Pop, ejaculated the weasel

I set it off with my 3/11 posting on “Ejaculatory pop”, about the vivid ejaculatory V and N pop. On ADS-L the next day, Larry Horn cracked:

And it does add a whole new perspective on that hanky-panky between monkey and weasel in the neighborhood of that mulberry bush…

And then the discussion branched into dispute over what the right words were for the nursery rhyme/song “Pop Goes the Weasel” and what the words meant (everybody wants texts to tell coherent stories, and that applies even to nursery rhym — despite their frequent bizarrenesses). There’s a nice Wikipedia page on the subject, which is good on the variant words and on the interpretations, most of which are ingenious inventions.

There are two constants in all of this: the title “Pop Goes the Weasel” and (with only slight variations) the tune:


Everything else is variable, though a monkey opponent of the weasel eventually became another constant.

Notes of the weasel, first from Wikipedia:

In English-speaking areas, weasel can be a disparaging term, noun or verb, for someone regarded as sneaky, conniving or untrustworthy. [AZ: Presumably, from the ability of weasels, and ferrets, to get into and out of narrow, tight spaces (they are slippery creatures); and because of the reputation of weasels as predators of poultry.] Similarly, “weasel words” is a critical term for words or phrasing that are vague, misleading or equivocal.

And from A-Z Animals (very lightly edited):

Within their territory, weasels [genus Mustela, including also stoats/ermine, ferrets, polecats, and minks] are known to make nests in crevices, tree roots and abandoned burrows which are lined with grass and fur and are where the Weasel is able to safely rest. Weasels are incredibly strong and powerful for their size and are able to catch and kill animals that are much larger than themselves, before carrying it back to their burrow. In order to make sure that they have the best view of their surroundings, weasels are known to sit up on their hind legs exposing their white underside. [AZ: note that they pop up out of their nests and also pop up on their hind legs to survey their surroundings.]

The weasel is an everyday wild creature in the UK and North America, but the monkey is an exotic; it’s symbolic of playfulness, high spirits, energy, curiosity, unpredictability — and also of blackness (and otherness). Meanwhile, “The signifying monkey is a character of African-American folklore that derives from the trickster figure of Yoruba mythology” (link).

An Anthony Newley riff on the song, from the Monte Carlo Show on tv (broadcast from Monaco in the US in 1980, in the UK in 1981 and 1982), can be viewed here. (Notes on this version will appear below).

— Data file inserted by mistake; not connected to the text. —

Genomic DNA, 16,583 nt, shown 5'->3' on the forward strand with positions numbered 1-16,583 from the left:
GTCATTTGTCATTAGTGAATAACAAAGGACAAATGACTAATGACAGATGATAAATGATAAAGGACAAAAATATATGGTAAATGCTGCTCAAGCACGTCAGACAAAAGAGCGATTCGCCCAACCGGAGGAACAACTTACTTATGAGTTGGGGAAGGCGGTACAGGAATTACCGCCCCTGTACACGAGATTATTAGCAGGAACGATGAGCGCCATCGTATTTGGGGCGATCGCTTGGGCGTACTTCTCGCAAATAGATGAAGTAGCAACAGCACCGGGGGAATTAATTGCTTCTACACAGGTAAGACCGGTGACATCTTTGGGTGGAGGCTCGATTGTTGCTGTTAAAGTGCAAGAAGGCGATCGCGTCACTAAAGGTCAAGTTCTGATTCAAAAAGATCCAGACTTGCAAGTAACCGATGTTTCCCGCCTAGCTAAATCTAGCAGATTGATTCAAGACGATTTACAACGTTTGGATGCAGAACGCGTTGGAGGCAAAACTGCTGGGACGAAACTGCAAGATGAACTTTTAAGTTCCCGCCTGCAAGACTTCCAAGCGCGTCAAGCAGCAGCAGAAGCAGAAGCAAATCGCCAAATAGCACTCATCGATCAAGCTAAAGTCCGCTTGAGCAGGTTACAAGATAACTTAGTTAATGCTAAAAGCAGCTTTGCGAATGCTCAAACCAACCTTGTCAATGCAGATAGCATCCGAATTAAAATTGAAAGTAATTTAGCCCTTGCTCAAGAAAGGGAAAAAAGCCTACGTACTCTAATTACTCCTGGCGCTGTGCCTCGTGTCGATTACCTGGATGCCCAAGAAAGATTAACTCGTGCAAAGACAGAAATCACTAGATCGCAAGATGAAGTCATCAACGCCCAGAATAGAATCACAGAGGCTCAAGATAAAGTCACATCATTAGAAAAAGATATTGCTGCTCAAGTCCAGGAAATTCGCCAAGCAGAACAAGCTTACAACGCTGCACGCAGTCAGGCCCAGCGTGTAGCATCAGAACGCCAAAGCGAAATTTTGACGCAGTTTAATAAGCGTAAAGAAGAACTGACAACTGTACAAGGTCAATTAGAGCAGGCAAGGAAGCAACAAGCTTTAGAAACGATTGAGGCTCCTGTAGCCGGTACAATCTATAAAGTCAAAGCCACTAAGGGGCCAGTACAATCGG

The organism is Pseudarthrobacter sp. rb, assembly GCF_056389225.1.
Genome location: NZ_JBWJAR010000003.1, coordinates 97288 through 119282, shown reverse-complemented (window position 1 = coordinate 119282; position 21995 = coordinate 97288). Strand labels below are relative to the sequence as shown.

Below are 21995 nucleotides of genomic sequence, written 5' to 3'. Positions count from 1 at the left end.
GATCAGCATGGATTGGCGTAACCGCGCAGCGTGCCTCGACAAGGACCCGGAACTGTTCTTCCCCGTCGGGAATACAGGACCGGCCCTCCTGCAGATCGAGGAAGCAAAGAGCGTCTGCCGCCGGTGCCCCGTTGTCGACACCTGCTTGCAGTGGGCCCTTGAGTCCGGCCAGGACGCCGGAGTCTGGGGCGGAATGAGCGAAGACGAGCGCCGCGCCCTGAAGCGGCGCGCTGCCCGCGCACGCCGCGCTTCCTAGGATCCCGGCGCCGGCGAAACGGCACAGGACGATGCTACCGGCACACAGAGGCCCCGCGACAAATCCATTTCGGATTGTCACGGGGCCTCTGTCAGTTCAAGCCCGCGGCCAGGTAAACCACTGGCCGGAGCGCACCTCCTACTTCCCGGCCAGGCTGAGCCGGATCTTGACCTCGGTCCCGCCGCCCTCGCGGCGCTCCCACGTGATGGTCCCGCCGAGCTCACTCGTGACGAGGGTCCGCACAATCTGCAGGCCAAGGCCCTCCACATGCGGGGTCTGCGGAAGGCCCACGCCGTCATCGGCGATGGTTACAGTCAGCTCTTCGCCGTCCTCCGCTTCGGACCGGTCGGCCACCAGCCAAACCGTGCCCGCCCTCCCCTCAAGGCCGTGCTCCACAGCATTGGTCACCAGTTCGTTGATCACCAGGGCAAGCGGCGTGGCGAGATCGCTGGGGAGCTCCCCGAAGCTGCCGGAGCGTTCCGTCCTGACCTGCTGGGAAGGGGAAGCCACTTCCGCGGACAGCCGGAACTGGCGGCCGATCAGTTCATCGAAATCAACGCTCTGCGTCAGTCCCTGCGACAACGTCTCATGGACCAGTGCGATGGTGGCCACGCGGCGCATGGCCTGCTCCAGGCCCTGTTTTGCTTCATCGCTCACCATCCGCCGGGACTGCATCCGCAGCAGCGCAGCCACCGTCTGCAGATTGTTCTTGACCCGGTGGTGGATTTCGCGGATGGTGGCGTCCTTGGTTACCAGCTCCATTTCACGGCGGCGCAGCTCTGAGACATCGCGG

From the Wikipedia entry, with some comments of mine:

“Pop! Goes the Weasel” is an English nursery rhyme and singing game. It has a Roud Folk Song Index number of 5249. The jack-in-the-box children’s toy often plays the melody.

There are many different versions of the lyrics to the song. In England, most share the basic verse:

Half a pound of tuppenny rice,
Half a pound of treacle.
That’s the way the money goes,
Pop! goes the weasel.

… The song seems to have crossed the Atlantic in the 1850s, where U.S. newspapers soon afterwards call it “the latest English dance”, and the phrase “Pop! goes the weasel” soon took hold. The remaining words were still unstable in Britain, and as a result some of the U.S. lyrics are significantly different and may have an entirely different source, but use the same tune. The following lyric was printed in Boston in 1858:

All around the cobbler’s house,
The monkey chased the people…
In 1901 in New York the opening lines were:
All around the chicken coop,
The possum chased the weasel…

The most common recent version was not recorded until 1914. … American versions often include some of the following:

All around the mulberry bush,
The monkey chased the weasel.
The monkey stopped to pull up his sock, (or The monkey stopped to scratch his nose)
Pop! goes the weasel…

[AZ: Note the nose, which often serves as as phallic symbol – beak in the Newley version – plus Newley’s final double entendre “Would you excuse me for a minute; I’m just going to pop my weasel”]

Contemporary verses in the United States include these:

All around the mulberry bush, (or cobbler’s bench) (or carpenter’s bench)
The monkey chased the weasel.
The monkey thought ’twas all in good fun, (or ’twas all in good sport) (or that it was a joke) (or it was a big joke) (or twas all in fun)
Pop! goes the weasel.

[AZ: Still another version, with a variant in the Newley clip:

Every night when I go out the monkey’s [Newley: weasel’s] on the table.
Take a stick and knock it off.
Pop goes the weasel.]

… Perhaps because of the obscure nature of the various lyrics there have been many suggestions for what they mean, particularly the phrase “Pop! goes the weasel”, including: that it is a tailor’s flat iron, a dead weasel, a hatter’s tool, a spinner’s weasel used for measuring in spinning, a piece of silver plate, or that ‘weasel and stoat’ is Cockney rhyming slang for “throat”, as in “Get that down yer Weasel” meaning to eat or drink something. An alternative meaning involves pawning one’s coat in order to buy food and drink, as “weasel” is rhyming slang for “coat” and “pop” is a slang word for “pawn”